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I wrote a program to read 256KB array to get 1ms latency. The program is pretty simple and attached. However, when I run it on VM on Xen, I found that the latency is not stable. It has the following pattern: The time unit is ms.

    #totalCycle CyclePerLine  totalms
    22583885 5513 6.452539
    3474342 848 0.992669
    3208486 783 0.916710
    25848572 6310 7.385306
    3225768 787 0.921648
    3210487 783 0.917282
    25974700 6341 7.421343
    3244891 792 0.927112
    3276027 799 0.936008
    25641513 6260 7.326147
    3531084 862 1.008881
    3233687 789 0.923911
    22397733 5468 6.399352
    3523403 860 1.006687
    3586178 875 1.024622
    26094384 6370 7.455538
    3540329 864 1.011523
    3812086 930 1.089167
    25907966 6325 7.402276

I'm thinking some process is doing something and it's like an event-driven process. Does any one encounter this before? or anyone can point out the potential process/services that could make this happen?

Below is my program. I run it for 1000 times. Each time got the one line of the result above.

#include <iostream>
#include <cstdio>
#include <cstdlib>
#include <string>
#include <ctime>

using namespace std;

#if defined(__i386__)
static __inline__ unsigned long long rdtsc(void)
{
    unsigned long long int x;
    __asm__ volatile (".byte 0x0f, 0x31" : "=A" (x));
    return x;
}
#elif defined(__x86_64__)
static __inline__ unsigned long long rdtsc(void)
{
    unsigned hi, lo;
    __asm__ __volatile__ ("rdtsc" : "=a"(lo), "=d"(hi));
    return ( (unsigned long long)lo)|( ((unsigned long long)hi)<<32 );
}
#endif

#define CACHE_LINE_SIZE 64

#define WSS 24567 /* 24 Mb */
#define NUM_VARS WSS * 1024 / sizeof(long)

#define KHZ 3500000

// ./a.out memsize(in KB)
int main(int argc, char** argv)
{
    unsigned long wcet = atol(argv[1]);
    unsigned long mem_size_KB = 256;  // mem size in KB
    unsigned long mem_size_B  = mem_size_KB * 1024; // mem size in Byte
    unsigned long count       = mem_size_B / sizeof(long);
    unsigned long row         = mem_size_B / CACHE_LINE_SIZE;
    int           col         = CACHE_LINE_SIZE / sizeof(long);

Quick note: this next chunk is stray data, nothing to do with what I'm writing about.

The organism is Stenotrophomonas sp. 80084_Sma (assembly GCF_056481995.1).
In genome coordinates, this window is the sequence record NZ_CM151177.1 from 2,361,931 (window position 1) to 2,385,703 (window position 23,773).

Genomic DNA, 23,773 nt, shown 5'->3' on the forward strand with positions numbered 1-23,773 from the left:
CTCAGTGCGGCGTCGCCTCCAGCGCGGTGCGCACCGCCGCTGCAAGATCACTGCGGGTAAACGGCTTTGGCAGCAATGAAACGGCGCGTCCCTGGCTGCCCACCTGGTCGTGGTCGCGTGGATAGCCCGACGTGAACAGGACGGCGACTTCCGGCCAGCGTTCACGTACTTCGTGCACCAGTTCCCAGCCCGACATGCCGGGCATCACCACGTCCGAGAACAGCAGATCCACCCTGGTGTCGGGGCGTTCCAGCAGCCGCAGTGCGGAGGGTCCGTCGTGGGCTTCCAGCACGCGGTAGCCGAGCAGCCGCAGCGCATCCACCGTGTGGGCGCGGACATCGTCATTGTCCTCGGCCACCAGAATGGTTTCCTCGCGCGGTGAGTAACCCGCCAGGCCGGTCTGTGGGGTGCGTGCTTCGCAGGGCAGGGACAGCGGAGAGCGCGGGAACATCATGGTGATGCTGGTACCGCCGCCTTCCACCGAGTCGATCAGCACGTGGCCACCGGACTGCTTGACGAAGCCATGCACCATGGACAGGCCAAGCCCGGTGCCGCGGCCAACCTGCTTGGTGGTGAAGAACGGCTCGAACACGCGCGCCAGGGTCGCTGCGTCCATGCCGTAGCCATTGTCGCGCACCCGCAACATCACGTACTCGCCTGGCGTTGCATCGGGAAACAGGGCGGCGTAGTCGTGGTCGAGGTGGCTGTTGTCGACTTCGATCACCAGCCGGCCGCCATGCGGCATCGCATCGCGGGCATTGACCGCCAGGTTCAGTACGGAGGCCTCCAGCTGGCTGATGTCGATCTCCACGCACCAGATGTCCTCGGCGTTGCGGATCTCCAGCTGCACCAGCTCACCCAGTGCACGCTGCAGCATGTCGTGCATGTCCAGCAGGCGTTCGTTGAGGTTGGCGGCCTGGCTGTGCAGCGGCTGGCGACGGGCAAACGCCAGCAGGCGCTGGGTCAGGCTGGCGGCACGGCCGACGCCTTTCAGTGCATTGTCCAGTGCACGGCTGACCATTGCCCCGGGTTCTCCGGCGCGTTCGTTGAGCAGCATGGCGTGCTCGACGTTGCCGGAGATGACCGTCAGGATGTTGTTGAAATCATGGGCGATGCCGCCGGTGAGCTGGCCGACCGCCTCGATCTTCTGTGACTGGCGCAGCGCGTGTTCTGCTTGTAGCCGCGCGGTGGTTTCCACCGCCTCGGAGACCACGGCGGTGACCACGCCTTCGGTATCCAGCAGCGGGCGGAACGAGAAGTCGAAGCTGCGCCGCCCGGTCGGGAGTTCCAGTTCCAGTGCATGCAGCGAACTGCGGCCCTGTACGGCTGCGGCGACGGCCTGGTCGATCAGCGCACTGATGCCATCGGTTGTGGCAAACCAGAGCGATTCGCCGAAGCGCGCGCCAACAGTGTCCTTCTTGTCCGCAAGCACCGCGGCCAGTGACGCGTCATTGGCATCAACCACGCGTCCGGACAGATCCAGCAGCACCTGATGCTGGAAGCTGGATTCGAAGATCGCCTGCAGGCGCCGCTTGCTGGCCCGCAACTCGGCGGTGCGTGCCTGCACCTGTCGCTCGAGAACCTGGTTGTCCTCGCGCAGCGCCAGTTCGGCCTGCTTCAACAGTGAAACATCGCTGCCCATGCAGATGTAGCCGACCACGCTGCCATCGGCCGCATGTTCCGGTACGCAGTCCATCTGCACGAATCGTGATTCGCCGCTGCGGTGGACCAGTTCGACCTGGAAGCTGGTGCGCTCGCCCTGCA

unsigned long long start, finish, dur1;
    unsigned long temp;

    long *buffer;
    buffer = new long[count];

    // init array
    for (unsigned long i = 0; i < count; ++i)
        buffer[i] = i;

    for (unsigned long i = row-1; i >0; --i) {
        temp = rand()%i;
        swap(buffer[i*col], buffer[temp*col]);
    }

    // warm the cache again
    temp = buffer[0];
    for (unsigned long i = 0; i < row-1; ++i) {
        temp = buffer[temp];
    }

    // First read, should be cache hit
    temp = buffer[0];
    start = rdtsc();
    int sum = 0;
    for(int wcet_i = 0; wcet_i < wcet; wcet_i++)
    {
        for(int j=0; j<21; j++)
        {
            for (unsigned long i = 0; i < row-1; ++i) {
                if (i%2 == 0) sum += buffer[temp];
                else sum -= buffer[temp];
                temp = buffer[temp];
            }
        }
    }
    finish = rdtsc();
    dur1 = finish-start;

    // Res
    printf("%lld %lld %.6f\n", dur1, dur1/row, dur1*1.0/KHZ);
    delete[] buffer;
    return 0;
}
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up vote 2 down vote accepted

The use of the RDTSC instruction in a virtual machine is complicated. It is likely that the hypervisor (Xen) is emulating the RDTSC instruction by trapping it. Your fastest runs show around 800 cycles/cache line, which is very, very, slow... the only explanation is that the RDTSC results in a trap that is handled by the hypervisor, that overhead is a performance bottleneck. I'm not sure about the even longer time that you see periodically, but given that the RDTSC is being trapped, all timing bets are off.

You can read more about it here

http://xenbits.xen.org/docs/4.2-testing/misc/tscmode.txt

Instructions in the rdtsc family are non-privileged, but privileged software may set a cpuid bit to cause all rdtsc family instructions to trap. This trap can be detected by Xen, which can then transparently "emulate" the results of the rdtsc instruction and return control to the code following the rdtsc instruction

By the way, that article is wrong in that the hypervisor doesn't set a cpuid bit to cause RDTSC to trap, it is bit #2 in Control Register 4 (CR4.TSD):

http://en.wikipedia.org/wiki/Control_register#CR4

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